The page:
With the growing popularity of microbrews and home brewing, a lot of people are writing about the process of making beer as if it’s a new thing that you can do it yourself. Of course, this is nowhere close to true, as beer has existed for centuries, long before the machinery necessary for commercial production was even conceptualized.
In ancient cultures there have been gods and goddesses worshipped solely for their relationship with beer. Brewing at home was as common as cooking in certain time periods. Martin Luther’s wife brewed beer in their bathtub. It was not uncommon for women to be the brewers of the house, since it was just an extension of cooking.
Despite the popularity of alcohol, our society has attached to it a certain taboo. Perhaps this is because of our culture’s affinity for excess. Religious parties have long embraced beer and wine into their rituals and even everyday life.
Many monasteries include brewing facilities, where the monks put their discipline to use by creating carefully crafted brews. Many are still made today, and are even sold commercially. The monks responsible for the Chimay line of beers even make a choice brew for themselves, which has a lower alcohol content, but just as much flavor as the higher abv beers meant for the public.
Today, brewing has caught on in a variety of subcultures. In the Northwest United States, you can find eco-conscious hipsters touting the lack of chemicals in their brews. It makes sense for those who grow their own food to extend that practice to their beverages. The techniques used in making beer can also be used to make ciders, wine, and non-alcoholic beverages such as soda.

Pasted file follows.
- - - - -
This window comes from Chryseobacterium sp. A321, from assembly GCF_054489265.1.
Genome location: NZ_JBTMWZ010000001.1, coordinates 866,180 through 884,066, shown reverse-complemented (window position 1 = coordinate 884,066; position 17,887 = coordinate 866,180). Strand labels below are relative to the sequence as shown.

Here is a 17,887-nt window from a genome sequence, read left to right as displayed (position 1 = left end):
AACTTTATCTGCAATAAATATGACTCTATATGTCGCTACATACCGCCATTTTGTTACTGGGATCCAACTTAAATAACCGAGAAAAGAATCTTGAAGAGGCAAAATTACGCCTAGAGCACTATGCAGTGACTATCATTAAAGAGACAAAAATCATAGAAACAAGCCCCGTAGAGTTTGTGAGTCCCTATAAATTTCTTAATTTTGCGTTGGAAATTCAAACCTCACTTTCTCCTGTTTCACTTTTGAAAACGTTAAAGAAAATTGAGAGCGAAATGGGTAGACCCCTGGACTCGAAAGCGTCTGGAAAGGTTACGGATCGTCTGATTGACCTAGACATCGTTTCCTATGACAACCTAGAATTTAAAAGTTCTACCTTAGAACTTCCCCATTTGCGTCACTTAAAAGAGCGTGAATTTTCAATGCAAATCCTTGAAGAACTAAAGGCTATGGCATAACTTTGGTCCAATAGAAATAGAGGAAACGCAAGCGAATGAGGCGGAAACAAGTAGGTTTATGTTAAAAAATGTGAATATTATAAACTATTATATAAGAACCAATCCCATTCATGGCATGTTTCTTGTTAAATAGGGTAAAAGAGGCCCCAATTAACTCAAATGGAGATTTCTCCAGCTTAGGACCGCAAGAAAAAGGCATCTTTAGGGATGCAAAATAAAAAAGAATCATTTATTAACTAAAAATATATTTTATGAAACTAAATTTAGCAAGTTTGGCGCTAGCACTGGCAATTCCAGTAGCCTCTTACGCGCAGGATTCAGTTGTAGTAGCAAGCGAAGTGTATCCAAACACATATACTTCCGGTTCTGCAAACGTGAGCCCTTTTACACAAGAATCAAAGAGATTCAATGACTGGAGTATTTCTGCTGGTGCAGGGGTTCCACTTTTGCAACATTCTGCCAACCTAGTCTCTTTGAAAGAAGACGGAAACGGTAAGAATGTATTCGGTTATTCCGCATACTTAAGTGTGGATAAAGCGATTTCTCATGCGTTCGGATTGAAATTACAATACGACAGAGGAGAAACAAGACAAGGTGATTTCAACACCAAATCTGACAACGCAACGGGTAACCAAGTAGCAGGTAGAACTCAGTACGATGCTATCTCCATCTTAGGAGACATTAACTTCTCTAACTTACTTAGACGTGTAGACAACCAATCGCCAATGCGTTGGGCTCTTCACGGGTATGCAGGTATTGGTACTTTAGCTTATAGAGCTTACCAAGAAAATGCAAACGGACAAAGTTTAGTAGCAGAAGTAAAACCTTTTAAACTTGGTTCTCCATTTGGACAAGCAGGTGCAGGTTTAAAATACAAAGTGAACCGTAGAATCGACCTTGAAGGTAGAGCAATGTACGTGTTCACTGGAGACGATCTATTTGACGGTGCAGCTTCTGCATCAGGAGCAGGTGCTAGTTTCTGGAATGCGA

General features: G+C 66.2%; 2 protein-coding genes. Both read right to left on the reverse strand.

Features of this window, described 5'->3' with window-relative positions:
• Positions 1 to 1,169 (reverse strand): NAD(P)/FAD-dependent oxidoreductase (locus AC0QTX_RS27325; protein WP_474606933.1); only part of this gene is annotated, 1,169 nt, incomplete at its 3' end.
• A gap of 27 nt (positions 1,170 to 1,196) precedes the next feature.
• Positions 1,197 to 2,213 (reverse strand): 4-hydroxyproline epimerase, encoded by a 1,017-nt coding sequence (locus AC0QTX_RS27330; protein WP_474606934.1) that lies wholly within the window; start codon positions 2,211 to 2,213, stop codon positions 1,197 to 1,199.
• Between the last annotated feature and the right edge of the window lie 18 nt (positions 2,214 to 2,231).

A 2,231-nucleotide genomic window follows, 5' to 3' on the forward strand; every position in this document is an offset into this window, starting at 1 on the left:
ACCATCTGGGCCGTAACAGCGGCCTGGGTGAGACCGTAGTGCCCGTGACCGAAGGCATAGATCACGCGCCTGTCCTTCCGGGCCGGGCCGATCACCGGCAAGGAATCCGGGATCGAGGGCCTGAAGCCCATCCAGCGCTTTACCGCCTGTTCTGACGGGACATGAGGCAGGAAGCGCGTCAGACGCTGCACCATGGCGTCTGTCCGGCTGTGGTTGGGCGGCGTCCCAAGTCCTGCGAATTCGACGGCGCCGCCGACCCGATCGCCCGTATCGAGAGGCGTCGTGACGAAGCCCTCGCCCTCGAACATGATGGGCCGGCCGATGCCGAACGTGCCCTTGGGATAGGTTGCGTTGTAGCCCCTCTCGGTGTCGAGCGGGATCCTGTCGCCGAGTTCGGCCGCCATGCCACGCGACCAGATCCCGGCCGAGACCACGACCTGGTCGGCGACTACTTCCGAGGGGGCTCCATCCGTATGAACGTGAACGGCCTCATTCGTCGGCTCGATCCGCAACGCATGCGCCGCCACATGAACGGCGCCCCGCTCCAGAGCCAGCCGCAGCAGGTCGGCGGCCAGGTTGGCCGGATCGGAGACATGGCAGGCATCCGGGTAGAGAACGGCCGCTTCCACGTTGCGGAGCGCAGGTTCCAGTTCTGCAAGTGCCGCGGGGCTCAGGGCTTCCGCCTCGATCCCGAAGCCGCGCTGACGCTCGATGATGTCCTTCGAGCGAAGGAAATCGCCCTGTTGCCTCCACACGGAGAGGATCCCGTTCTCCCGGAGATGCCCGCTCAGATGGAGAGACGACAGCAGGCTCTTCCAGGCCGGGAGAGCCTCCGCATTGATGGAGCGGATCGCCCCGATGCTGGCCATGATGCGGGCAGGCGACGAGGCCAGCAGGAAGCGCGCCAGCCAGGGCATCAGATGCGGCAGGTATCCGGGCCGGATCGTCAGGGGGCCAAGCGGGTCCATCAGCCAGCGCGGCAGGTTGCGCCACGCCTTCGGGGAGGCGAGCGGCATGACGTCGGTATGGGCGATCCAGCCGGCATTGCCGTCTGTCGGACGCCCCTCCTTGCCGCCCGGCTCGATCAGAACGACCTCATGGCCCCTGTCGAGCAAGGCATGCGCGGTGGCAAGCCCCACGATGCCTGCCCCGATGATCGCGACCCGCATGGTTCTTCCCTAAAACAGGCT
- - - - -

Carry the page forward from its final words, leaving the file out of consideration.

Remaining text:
The reason brewing is seen as a new practice is because after prohibition, brewing beer at home was still illegal in most states. Making wine was fine, but the law did not mention beer. Most states have changed this throughout the years, but two, Mississippi and Alabama are still holding out. Both currently have legislation in the works to legalize the production of beer in the home.
But even when home brewing is legal, it can be subject to other laws. Many states have regulations about the alcohol percentage and amount of beer that can be produced without a license. If you want to brew your own beer, check your state’s laws before you get started.
Many state fairs and other community events have home brewing competitions. In Oregon in 2010, it was discovered that the law did not allow for home-produced alcoholic beverages to be consumed outside the home. This put a temporary stop not only to competitions, but to home brewers’ meetings as well. Luckily, the law moved semi-swiftly once this discovery was made, and everything was restored to its’ rightful state before the State fair in 2011.
As alluded to above, one of the appeals of home brewing is the control aspect. You get to decide the alcohol content, flavor, and texture of your beer. You don’t have to put in any preservatives or chemicals that you don’t want to, and you are aware of every ingredient in your brew. You also get the benefit of a new hobby where you can enjoy the fruits of your labor.
Do you brew your own beer? If so, what influenced you to start?
This guest post is written by Jake Metzler, a home brewer who likes to write about his hobbies. He has a ridiculous collection of bottles, bottle caps, home brewing supplies, and other alcohol paraphernalia.
© 2013 Craft Beer Collective / Away Team Media